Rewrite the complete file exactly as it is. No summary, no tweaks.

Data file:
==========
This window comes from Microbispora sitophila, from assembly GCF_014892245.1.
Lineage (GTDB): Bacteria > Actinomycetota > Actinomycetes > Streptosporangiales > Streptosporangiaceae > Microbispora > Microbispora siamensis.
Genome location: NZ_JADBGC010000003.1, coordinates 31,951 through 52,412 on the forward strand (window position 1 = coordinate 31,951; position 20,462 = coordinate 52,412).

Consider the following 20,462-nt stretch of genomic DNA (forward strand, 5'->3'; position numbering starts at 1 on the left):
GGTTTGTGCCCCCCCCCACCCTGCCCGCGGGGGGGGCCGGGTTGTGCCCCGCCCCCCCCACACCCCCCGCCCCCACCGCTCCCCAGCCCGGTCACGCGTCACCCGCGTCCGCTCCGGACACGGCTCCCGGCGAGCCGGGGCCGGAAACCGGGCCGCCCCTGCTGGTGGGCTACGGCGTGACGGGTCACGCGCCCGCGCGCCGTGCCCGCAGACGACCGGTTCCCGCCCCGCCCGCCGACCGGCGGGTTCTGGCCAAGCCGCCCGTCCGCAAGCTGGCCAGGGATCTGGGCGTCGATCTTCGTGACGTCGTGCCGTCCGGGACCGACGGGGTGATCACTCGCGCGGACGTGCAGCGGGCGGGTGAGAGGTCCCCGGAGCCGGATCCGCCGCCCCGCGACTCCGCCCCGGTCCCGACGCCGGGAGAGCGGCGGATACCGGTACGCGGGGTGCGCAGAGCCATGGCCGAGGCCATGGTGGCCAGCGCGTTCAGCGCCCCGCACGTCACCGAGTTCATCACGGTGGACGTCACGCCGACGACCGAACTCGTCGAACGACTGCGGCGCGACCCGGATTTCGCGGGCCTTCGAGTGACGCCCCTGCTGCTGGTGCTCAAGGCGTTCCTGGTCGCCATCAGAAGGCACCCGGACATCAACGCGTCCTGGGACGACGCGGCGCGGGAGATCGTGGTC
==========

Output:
This window comes from Microbispora sitophila, from assembly GCF_014892245.1.
Lineage (GTDB): Bacteria > Actinomycetota > Actinomycetes > Streptosporangiales > Streptosporangiaceae > Microbispora > Microbispora siamensis.
Genome location: NZ_JADBGC010000003.1, coordinates 31,951 through 52,412 on the forward strand (window position 1 = coordinate 31,951; position 20,462 = coordinate 52,412).

Consider the following 20,462-nt stretch of genomic DNA (forward strand, 5'->3'; position numbering starts at 1 on the left):
GGTTTGTGCCCCCCCCCACCCTGCCCGCGGGGGGGGCCGGGTTGTGCCCCGCCCCCCCCACACCCCCCGCCCCCACCGCTCCCCAGCCCGGTCACGCGTCACCCGCGTCCGCTCCGGACACGGCTCCCGGCGAGCCGGGGCCGGAAACCGGGCCGCCCCTGCTGGTGGGCTACGGCGTGACGGGTCACGCGCCCGCGCGCCGTGCCCGCAGACGACCGGTTCCCGCCCCGCCCGCCGACCGGCGGGTTCTGGCCAAGCCGCCCGTCCGCAAGCTGGCCAGGGATCTGGGCGTCGATCTTCGTGACGTCGTGCCGTCCGGGACCGACGGGGTGATCACTCGCGCGGACGTGCAGCGGGCGGGTGAGAGGTCCCCGGAGCCGGATCCGCCGCCCCGCGACTCCGCCCCGGTCCCGACGCCGGGAGAGCGGCGGATACCGGTACGCGGGGTGCGCAGAGCCATGGCCGAGGCCATGGTGGCCAGCGCGTTCAGCGCCCCGCACGTCACCGAGTTCATCACGGTGGACGTCACGCCGACGACCGAACTCGTCGAACGACTGCGGCGCGACCCGGATTTCGCGGGCCTTCGAGTGACGCCCCTGCTGCTGGTGCTCAAGGCGTTCCTGGTCGCCATCAGAAGGCACCCGGACATCAACGCGTCCTGGGACGACGCGGCGCGGGAGATCGTGGTC